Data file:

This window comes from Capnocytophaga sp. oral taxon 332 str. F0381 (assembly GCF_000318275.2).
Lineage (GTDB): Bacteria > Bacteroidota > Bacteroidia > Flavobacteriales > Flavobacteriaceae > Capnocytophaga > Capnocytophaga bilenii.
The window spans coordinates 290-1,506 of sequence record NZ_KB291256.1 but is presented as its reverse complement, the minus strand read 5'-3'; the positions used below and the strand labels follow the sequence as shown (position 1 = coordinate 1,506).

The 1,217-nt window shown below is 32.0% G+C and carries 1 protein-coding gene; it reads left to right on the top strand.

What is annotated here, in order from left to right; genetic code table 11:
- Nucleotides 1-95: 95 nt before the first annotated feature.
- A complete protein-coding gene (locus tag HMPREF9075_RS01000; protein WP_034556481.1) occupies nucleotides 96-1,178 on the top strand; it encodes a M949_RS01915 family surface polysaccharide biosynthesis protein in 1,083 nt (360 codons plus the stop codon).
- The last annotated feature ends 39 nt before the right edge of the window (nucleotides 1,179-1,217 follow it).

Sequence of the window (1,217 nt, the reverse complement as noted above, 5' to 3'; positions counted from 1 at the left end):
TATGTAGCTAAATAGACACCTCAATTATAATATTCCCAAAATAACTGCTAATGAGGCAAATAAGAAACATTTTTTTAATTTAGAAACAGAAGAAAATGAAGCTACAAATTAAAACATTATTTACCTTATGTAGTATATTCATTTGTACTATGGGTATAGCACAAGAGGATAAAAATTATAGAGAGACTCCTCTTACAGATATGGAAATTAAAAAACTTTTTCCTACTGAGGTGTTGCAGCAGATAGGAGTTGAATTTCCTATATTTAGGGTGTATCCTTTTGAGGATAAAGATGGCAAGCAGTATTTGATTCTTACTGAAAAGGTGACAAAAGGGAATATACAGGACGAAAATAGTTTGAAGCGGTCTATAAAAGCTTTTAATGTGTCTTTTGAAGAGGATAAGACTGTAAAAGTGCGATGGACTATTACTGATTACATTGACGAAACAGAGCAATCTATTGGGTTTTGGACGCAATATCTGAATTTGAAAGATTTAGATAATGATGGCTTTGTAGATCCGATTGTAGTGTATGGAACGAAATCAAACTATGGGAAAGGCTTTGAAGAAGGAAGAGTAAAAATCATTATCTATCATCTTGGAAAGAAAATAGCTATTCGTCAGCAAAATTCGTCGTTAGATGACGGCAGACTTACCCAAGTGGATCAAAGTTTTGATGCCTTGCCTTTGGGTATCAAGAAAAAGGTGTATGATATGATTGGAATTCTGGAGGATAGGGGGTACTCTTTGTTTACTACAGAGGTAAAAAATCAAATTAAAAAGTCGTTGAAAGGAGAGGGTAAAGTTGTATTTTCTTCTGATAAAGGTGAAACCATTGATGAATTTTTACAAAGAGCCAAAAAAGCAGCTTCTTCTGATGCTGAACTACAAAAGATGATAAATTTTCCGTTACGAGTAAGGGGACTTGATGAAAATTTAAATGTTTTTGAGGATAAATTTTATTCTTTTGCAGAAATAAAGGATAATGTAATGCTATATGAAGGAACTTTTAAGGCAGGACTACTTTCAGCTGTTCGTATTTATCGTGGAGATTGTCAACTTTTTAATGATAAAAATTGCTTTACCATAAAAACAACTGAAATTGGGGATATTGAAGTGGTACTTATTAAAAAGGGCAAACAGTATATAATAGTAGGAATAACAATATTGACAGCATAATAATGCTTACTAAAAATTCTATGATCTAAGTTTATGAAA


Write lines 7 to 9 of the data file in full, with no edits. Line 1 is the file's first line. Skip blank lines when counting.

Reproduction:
- A complete protein-coding gene (locus tag HMPREF9075_RS01000; protein WP_034556481.1) occupies nucleotides 96-1,178 on the top strand; it encodes a M949_RS01915 family surface polysaccharide biosynthesis protein in 1,083 nt (360 codons plus the stop codon).
- The last annotated feature ends 39 nt before the right edge of the window (nucleotides 1,179-1,217 follow it).

Sequence of the window (1,217 nt, the reverse complement as noted above, 5' to 3'; positions counted from 1 at the left end):